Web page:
Russia has proposed that the United Nations Security Council blacklist Syrian rebel groups Jaish Al-Islam and Ahrar Al-Sham because of their links to the Islamic State and Al-Qaeda terrorist groups.
Russia's proposal to the council's Islamic State and Al-Qaeda sanctions committee on April 27 will go into effect on May 11 unless other nations represented on the 15-member committee block it, UN diplomats said.
"The reason for such a move was the information that these groups, which are waging a war in Syria, are closely connected to terrorist organizations, first of all with [IS] and Al-Qaeda," Russian UN Ambassador Vitaly Churkin said.
Washington's mission to the UN cautioned against blacklisting the two groups, however, saying it would undermine attempts to get a sustained cessation of hostilities in Syria.
"Designating Jaish Al-Islam and Ahrar Al-Sham -- two groups that are parties to the cessation of hostilities -- would have damaging consequences to the cessation just as we are trying to deescalate the situation on the ground," Edgar Vasquez, a spokesman for the U.S. mission, said.
One UN diplomat told the Reuters news agency that Russia's move is aimed at "dividing the opposition" and weakening the opposition's hand in UN-sponsored negotiations with the Syrian government, Moscow's ally.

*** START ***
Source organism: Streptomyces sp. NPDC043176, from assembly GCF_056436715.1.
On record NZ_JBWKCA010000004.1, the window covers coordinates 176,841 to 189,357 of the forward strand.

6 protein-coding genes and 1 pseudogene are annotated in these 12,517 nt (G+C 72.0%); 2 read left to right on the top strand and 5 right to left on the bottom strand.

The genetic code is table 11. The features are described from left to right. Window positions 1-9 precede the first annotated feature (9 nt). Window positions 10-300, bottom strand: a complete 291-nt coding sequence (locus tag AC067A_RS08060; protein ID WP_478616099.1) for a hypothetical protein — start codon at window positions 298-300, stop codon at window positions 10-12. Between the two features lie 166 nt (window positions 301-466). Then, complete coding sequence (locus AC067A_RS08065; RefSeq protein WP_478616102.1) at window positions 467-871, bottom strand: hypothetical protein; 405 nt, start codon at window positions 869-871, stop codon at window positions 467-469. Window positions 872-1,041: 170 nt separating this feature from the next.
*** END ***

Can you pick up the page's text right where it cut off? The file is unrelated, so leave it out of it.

But Churkin disputed that the groups have been honoring the cease-fire or contributing to the peace talks in Geneva.
"The time has come to call things by their true names," he said. Blacklisting the groups would make them ineligible to participate in either the cease-fire or peace talks in the future.
Russia's Foreign Ministry has long said that Jaish Al-Islam and Ahrar Al-Sham should not be involved in Syria peace talks because of their ties to banned terrorist groups.
Jaish Al-Islam (Army of Islam) is a major armed rebel group in Syria and is currently a member of the High Negotiation Committee, a coalition of rebel groups formed in Riyadh last December to negotiate for the opposition in the talks.
The High Negotiation Committee is backed by Western nations as well as Saudi Arabia and other Arab states, but it recently suspended participation in the peace talks because of alleged violations of the cease-fire by the Syrian regime.
Ahrar Al-Sham never joined the coalition, contending that "revolutionary groups" were sidelined at the Riyadh meeting. But the group did attend this month's round of peace talks.
Ahrar Al-Sham is an ultraorthodox Salafist group and has fought as part of a military alliance with the Al-Nusra Front, Al-Qaeda's affiliate in Syria.
Ahrar Al-Sham's late leader fought alongside Osama bin Laden, but the group has denied sharing Al-Qaeda's ideology or organizational ties.
With reporting by Reuters and TASS